“My grandmother’s life was very hard because her grandfather was an opium addict. He lost all of their family’s money gambling at mahjong, drinking and visiting brothels.” One of my Hong Kong students wrote that in a story about his grandmother. Widespread addiction to opium in China during the late 1800’s and early 1900’s came courtesy of the British who needed a profitable product to sell in China.
In 1815 British ships began sailing to Chinese ports to pick up silk, china tableware, firecrackers and tea. These products sold well in Europe. Merchants were looking for a product to sell to the Chinese so their ships could carry cargo both on the way to and from China. Opium, grown in the English colony of India, proved to be their ticket to prosperity. The British began selling opium in China as a painkiller, but soon realized people could easily become addicted to it. As a recreational drug it had great economic potential. It wasn’t long before hundreds of thousands of Chinese were dependent on opium and England was raking in huge profits.
Opium addiction had a debilitating impact on family and community life throughout China. After the Emperor’s own son died of an opium overdose in 1839 the Emperor appointed a well- respected mandarin named Lin Zexu to deal with the problem. Lin tried several approaches. He wrote a letter to Queen Victoria. It said in part, “I am told in your own country opium smoking has severe penalties. This means you are aware of how harmful it is. Why then do you continue to tempt the people of China to buy it? Such conduct is repugnant and at variance with the Way of Heaven.
The Queen did not respond to Lin Zexu, so he tried to rehabilitate addicts through education programs run by Chinese schoolteachers. He ordered the beheading of all addicts who had not successfully reformed after eighteen months. When this failed to work he tried an outright ban on opium sales.
I recently visited Macau, the city where Lin Zexu issued his edict forbidding the sale of opium in China. A museum there tells the story of Lin’s crusade. To show he meant business he seized 20,000 cartons of opium from the British and burned it. His actions eventually led to the Opium Wars that lasted from 1839-1898. The Chinese fought to ban opium from their country and Britain fought for the right to continue selling it. The huge, well- equipped English army was no match for the Chinese. They lost the wars and had to surrender port cities like Shanghai and Hong Kong to the British. Now the sale of opium in China could continue without restriction.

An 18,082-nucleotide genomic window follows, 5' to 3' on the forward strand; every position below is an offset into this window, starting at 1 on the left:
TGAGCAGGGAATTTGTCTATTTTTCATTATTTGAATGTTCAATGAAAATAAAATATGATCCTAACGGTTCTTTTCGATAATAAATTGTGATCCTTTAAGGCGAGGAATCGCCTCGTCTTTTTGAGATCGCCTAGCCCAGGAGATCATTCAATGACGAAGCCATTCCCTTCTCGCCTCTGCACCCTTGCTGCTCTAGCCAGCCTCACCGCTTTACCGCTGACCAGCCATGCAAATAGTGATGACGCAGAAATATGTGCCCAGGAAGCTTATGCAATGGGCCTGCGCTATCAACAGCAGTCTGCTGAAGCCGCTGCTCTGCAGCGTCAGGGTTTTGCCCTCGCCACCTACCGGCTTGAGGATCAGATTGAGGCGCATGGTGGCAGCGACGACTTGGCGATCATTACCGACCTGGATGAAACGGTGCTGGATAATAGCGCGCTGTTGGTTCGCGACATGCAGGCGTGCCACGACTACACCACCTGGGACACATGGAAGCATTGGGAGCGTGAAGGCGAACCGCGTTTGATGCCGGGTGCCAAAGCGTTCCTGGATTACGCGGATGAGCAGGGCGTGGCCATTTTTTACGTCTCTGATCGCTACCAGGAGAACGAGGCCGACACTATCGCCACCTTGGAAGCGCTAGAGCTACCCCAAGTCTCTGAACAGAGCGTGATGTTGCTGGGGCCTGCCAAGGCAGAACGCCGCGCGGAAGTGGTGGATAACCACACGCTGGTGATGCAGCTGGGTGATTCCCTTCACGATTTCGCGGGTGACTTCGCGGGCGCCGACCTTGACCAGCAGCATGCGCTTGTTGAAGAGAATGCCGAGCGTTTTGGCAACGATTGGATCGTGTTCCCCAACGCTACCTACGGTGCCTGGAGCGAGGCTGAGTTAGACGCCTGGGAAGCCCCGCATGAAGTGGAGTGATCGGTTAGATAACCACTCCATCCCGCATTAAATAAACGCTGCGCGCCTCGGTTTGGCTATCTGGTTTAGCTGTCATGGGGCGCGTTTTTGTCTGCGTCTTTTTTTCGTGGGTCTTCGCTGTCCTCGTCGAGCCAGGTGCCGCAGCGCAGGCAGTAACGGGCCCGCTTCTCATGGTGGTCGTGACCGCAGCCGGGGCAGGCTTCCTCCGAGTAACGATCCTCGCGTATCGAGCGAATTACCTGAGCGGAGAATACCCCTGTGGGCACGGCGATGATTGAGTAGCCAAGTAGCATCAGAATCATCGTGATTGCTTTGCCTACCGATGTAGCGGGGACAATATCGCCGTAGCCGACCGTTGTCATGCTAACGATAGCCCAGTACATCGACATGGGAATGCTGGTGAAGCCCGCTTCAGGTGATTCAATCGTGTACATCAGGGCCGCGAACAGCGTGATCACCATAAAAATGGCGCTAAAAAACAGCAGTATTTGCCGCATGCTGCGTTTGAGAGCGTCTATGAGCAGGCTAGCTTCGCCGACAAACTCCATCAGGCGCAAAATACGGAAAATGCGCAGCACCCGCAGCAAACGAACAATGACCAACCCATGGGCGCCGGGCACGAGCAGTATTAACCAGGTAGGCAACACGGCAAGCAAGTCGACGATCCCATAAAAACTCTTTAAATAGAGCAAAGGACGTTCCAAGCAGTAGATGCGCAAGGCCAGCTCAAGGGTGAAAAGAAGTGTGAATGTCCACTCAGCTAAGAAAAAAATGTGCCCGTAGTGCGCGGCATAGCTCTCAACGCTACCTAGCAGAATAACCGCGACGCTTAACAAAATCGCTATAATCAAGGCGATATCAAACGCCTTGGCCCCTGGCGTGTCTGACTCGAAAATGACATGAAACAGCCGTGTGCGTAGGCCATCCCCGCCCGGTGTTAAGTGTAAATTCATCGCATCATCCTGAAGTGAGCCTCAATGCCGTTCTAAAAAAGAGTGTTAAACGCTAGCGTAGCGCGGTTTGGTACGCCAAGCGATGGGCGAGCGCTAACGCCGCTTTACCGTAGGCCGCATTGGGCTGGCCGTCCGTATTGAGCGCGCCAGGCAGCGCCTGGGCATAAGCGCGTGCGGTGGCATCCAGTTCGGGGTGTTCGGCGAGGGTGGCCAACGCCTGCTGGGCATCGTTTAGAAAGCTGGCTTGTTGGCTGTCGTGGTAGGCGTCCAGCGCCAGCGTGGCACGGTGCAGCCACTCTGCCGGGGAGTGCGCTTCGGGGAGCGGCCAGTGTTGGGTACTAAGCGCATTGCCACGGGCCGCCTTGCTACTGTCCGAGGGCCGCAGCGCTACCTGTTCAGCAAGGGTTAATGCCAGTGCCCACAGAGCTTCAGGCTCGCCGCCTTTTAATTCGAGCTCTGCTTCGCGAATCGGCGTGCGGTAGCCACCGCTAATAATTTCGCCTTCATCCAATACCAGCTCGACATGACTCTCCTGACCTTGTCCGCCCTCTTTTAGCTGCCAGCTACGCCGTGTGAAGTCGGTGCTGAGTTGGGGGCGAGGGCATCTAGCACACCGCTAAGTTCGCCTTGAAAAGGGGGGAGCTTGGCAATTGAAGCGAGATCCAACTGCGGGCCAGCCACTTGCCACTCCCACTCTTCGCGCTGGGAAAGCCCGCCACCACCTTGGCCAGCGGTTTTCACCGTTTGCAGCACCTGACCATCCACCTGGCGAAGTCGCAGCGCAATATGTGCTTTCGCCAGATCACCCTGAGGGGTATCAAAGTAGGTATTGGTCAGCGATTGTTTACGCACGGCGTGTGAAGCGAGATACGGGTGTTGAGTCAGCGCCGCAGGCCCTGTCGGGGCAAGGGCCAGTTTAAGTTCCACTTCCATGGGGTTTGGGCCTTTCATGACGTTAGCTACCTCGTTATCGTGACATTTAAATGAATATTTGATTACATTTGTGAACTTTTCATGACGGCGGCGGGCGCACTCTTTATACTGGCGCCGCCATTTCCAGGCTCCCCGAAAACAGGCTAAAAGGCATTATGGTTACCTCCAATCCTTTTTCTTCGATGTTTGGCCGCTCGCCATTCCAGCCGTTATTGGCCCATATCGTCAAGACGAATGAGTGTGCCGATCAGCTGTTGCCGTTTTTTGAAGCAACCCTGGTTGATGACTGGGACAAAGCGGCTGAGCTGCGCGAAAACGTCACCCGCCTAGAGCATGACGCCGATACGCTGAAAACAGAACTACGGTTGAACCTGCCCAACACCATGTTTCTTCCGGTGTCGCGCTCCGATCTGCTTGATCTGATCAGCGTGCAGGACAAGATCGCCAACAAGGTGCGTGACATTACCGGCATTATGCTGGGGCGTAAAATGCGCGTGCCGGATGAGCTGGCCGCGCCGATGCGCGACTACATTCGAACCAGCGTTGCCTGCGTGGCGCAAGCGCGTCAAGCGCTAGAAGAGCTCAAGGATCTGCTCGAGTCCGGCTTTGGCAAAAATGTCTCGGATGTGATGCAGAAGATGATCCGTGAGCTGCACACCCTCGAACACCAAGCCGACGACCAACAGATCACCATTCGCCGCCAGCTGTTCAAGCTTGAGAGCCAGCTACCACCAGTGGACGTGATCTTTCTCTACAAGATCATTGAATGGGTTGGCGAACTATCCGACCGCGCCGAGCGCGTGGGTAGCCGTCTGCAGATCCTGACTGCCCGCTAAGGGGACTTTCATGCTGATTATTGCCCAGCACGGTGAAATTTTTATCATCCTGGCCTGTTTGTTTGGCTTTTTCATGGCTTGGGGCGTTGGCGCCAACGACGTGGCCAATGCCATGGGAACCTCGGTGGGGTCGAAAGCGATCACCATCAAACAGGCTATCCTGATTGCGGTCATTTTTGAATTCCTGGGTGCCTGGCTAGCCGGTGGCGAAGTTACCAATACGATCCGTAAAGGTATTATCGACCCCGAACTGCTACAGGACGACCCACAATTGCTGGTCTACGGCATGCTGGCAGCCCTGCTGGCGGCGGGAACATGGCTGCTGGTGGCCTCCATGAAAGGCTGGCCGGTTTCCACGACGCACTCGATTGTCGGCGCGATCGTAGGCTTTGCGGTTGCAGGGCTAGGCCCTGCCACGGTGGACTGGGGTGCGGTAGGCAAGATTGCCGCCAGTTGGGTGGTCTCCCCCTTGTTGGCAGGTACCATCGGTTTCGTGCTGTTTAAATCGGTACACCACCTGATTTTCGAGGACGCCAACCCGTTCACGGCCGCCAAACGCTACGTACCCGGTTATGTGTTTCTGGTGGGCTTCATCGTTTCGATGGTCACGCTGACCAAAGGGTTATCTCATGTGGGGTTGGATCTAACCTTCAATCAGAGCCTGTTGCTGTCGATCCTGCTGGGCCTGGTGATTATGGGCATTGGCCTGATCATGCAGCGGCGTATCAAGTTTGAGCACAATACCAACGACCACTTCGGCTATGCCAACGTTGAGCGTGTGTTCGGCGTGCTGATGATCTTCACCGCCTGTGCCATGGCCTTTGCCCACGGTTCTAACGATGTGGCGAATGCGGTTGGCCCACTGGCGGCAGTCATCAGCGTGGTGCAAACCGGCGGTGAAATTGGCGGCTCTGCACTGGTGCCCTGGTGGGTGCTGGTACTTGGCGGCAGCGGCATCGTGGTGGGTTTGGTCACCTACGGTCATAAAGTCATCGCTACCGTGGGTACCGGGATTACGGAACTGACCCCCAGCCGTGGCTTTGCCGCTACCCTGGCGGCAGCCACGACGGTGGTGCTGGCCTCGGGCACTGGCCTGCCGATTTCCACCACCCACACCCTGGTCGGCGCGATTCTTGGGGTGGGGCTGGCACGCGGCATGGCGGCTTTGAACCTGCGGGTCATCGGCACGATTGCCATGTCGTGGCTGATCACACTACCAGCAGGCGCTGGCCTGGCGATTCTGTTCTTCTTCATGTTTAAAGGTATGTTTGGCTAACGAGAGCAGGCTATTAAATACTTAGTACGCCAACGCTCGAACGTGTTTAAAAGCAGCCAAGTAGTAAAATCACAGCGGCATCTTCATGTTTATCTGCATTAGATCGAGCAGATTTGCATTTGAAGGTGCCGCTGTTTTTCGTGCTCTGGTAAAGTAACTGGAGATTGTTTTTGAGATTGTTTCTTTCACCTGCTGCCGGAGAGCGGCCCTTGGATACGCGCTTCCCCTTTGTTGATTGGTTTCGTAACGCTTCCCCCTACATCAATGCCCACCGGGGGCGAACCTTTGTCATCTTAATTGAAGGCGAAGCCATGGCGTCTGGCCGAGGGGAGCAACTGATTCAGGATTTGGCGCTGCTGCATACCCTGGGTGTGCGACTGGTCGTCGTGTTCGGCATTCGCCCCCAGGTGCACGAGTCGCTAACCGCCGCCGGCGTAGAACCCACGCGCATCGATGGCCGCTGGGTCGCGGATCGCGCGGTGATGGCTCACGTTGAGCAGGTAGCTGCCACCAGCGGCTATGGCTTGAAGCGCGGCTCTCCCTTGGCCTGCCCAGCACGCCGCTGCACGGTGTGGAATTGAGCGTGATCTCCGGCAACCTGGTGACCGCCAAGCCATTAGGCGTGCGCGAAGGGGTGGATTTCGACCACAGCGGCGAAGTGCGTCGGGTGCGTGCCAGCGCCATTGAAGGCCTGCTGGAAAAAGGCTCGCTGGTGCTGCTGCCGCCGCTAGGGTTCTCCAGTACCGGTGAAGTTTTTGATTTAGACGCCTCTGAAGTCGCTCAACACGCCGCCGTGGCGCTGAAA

Opium parlors flourished. I saw a life-like re-creation of an opium den in a Shanghai museum. The accompanying historical notes described the way the ‘powerful colonial power of Britain used military might to allow the import of opium with tragic results for family life in China.’
It is said Mao Zedong eradicated the opium problem when he took over China in 1949, although his latest biographer Jung Chang claims he was not beneath selling opium himself when he needed funds. Apparently in the last decade with the growth of China’s capitalist economy there has again been a dramatic increase in drug use especially among urban youth.
One can only hope the trend does not continue. How sad if in the future new generations of Chinese young people will need to include mention of the way drugs caused hardship and grief for their ancestors when they relate their family’s history.